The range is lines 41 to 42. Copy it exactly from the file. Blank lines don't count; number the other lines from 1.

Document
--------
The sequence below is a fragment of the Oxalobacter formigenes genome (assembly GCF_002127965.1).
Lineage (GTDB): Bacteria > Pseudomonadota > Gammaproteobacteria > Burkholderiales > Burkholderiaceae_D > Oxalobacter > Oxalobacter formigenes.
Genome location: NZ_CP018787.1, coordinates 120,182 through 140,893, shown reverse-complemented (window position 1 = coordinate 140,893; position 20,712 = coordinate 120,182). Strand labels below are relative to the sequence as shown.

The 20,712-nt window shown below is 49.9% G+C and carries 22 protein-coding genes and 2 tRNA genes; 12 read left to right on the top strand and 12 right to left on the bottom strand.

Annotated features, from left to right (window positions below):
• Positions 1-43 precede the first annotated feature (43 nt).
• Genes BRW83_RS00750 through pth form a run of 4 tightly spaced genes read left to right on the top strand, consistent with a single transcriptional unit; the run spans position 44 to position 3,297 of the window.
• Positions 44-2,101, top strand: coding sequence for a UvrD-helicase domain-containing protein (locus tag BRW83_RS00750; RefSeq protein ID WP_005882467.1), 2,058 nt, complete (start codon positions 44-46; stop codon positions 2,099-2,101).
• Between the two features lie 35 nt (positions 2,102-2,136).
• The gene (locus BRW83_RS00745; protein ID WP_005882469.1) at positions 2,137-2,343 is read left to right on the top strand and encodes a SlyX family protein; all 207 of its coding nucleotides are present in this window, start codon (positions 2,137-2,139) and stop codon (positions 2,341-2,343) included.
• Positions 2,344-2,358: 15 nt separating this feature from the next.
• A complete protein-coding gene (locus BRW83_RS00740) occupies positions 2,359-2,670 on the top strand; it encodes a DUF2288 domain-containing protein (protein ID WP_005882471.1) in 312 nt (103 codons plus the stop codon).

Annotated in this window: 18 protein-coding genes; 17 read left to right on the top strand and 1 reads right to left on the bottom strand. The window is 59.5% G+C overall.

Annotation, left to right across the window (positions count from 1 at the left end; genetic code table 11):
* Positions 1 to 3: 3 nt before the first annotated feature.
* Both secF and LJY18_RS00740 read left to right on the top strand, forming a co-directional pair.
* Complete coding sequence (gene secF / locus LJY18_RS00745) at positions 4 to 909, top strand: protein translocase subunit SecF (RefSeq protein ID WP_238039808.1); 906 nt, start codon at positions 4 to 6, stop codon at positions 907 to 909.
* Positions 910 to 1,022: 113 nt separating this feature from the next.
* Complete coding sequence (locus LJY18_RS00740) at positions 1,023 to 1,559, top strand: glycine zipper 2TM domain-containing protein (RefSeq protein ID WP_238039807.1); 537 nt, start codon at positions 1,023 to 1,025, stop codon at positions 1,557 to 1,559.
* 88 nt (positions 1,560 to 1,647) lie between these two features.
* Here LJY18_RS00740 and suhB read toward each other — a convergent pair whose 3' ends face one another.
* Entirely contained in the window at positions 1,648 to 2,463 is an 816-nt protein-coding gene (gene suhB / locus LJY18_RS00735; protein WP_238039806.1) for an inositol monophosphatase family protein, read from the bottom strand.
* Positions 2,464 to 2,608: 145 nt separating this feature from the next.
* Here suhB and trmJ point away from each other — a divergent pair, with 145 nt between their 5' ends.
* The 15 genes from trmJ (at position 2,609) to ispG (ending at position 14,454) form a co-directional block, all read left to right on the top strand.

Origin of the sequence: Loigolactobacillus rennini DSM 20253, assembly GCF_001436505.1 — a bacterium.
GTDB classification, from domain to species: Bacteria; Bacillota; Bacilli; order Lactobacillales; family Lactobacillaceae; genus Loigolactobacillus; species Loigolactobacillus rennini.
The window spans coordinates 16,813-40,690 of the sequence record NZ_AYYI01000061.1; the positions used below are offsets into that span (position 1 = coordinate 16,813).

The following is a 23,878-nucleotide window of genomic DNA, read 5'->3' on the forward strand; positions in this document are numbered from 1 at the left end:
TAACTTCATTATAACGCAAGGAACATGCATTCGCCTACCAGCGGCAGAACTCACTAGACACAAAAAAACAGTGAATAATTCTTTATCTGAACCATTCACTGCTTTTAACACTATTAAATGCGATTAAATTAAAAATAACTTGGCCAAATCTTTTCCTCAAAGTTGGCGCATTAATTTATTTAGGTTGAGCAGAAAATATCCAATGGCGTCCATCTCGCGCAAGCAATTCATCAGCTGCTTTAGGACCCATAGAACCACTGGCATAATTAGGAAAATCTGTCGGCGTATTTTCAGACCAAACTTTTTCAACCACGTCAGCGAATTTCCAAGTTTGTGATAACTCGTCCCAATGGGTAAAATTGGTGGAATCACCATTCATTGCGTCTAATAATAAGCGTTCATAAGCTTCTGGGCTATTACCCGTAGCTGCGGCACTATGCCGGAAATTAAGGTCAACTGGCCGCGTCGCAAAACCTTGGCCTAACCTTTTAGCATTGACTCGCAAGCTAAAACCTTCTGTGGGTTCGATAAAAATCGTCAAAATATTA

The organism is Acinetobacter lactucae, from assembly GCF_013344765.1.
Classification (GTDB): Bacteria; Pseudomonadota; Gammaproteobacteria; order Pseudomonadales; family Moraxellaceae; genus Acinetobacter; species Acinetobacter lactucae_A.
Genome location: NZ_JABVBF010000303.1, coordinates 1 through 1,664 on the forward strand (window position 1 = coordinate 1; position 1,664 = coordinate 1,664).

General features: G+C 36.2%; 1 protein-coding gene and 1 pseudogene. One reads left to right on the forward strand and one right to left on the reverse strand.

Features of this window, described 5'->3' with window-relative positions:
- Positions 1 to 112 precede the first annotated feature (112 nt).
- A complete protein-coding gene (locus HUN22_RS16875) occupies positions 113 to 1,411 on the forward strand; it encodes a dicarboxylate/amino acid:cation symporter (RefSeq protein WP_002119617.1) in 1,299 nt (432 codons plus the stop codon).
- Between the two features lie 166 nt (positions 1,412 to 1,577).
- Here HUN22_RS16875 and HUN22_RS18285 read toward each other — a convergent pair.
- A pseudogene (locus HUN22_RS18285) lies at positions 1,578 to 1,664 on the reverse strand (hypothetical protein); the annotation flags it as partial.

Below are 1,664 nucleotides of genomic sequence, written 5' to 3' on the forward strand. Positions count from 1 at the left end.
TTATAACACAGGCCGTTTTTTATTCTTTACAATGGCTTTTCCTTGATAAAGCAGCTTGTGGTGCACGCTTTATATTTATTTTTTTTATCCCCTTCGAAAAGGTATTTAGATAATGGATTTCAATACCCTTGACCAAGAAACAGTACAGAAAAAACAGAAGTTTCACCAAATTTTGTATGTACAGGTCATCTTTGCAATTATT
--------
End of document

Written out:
Below are 1,664 nucleotides of genomic sequence, written 5' to 3' on the forward strand. Positions count from 1 at the left end.
TTATAACACAGGCCGTTTTTTATTCTTTACAATGGCTTTTCCTTGATAAAGCAGCTTGTGGTGCACGCTTTATATTTATTTTTTTTATCCCCTTCGAAAAGGTATTTAGATAATGGATTTCAATACCCTTGACCAAGAAACAGTACAGAAAAAACAGAAGTTTCACCAAATTTTGTATGTACAGGTCATCTTTGCAATTATT